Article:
‘MSMEs can benefit from producing defence components’: experts

By: |
Chennai | June 03, 2016 4:33 PM

Leveraging the liberalised defence production policy and the offsets clause governing imports of military hardware, micro, small and medium enterprises (MSMEs) can look at making components for the sector provided they are in it for the long haul and adopt disciplined manufacturing processes, experts said here on Friday.

MSME, MSME News, RBIAccording to Krishnamurthy, domestic production assumes importance now since the days of a foreign company being a strategic partner for an Indian company are over.

Leveraging the liberalised defence production policy and the offsets clause governing imports of military hardware, micro, small and medium enterprises (MSMEs) can look at making components for the sector provided they are in it for the long haul and adopt disciplined manufacturing processes, experts said here on Friday.

“In the last two years, the government has initiated real process of facilitating entry of private sector into defence production like allowing foreign direct investment upto 49 per cent,” Sanjay Garg, joint secretary, Department of Defence Production, Ministry of Defence said.

He was here to inaugurate the conference on Defence Manufacturing Technologies -Defence Indigenisation – Window of Opportunities organised by the Confederation of Indian Industry (CII).

According to Garg, a lot of processes had been simplified and offsets were an opportunity for MSMEs to cash in on.

He said exports of defence components have grown.

Speaking at the event, Jayakar Krishnamurthy, Conference Chairman and Chairman and Managing Director of UCAL Fuel Systems Ltd said the defence sector offers a great opportunity for Indian industry as the spend on this sector is around $50 billion.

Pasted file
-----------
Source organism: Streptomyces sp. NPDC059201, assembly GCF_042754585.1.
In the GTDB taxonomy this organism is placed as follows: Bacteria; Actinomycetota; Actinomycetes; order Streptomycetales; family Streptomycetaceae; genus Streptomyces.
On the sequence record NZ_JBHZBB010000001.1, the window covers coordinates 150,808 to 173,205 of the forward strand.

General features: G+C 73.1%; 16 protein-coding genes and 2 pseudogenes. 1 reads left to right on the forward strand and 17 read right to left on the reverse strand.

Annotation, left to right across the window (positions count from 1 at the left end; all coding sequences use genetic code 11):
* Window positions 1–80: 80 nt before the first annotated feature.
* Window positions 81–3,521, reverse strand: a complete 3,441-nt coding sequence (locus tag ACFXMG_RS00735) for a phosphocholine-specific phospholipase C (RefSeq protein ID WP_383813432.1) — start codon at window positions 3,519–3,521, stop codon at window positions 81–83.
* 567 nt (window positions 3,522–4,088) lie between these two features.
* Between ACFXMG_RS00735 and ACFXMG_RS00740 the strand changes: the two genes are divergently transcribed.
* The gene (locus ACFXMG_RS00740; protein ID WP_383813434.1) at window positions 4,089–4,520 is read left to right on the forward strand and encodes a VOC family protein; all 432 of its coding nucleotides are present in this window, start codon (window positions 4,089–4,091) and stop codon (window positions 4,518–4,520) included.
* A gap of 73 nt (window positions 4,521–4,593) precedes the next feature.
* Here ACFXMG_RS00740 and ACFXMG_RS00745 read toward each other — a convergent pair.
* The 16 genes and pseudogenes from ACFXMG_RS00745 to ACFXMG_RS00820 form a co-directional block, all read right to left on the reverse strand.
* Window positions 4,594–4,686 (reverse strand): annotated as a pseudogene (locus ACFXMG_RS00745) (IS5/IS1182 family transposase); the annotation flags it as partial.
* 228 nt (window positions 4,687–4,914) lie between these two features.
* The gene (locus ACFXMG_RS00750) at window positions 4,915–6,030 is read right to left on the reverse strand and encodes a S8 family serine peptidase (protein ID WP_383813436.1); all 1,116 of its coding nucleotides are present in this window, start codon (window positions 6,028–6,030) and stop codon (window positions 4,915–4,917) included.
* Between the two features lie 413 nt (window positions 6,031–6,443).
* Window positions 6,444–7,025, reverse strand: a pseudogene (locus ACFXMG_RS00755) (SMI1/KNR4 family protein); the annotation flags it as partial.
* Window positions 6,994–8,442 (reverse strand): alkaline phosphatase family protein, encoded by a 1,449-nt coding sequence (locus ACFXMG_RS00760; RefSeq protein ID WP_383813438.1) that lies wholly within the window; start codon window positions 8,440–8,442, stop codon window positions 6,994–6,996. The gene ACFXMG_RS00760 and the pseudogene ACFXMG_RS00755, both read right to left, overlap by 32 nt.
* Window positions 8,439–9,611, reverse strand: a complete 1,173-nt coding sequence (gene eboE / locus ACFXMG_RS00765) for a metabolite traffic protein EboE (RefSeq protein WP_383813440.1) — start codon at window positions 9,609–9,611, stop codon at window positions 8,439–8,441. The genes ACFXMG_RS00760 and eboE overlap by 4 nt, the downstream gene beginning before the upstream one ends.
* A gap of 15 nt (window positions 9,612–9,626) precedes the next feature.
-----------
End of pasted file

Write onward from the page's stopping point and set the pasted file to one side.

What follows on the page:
He said the country’s defence budget has grown 12 per cent in the last eight years.

According to Krishnamurthy, domestic production assumes importance now since the days of a foreign company being a strategic partner for an Indian company are over.

He said Japan will be a major force in the international defence market.

According to S. Rangarajan, CEO, Data Patterns (India) Ltd, defence production is a long-term game that needs lots of discipline on the part of MSMEs.

“The order size may be small and may be irregular. Further there is no compromise on quality. The MSMEs should be process and systems oriented,” he said.

Expressing his dismay at institutes of higher education not showing great interest in defence research, P. Sivakumar, director, Combat Vehicles Research and Development Establishment said the industry is also reluctant to support research owing to small orders.

This, he said, was one of the stumbling blocks for increased localisation of defence components.

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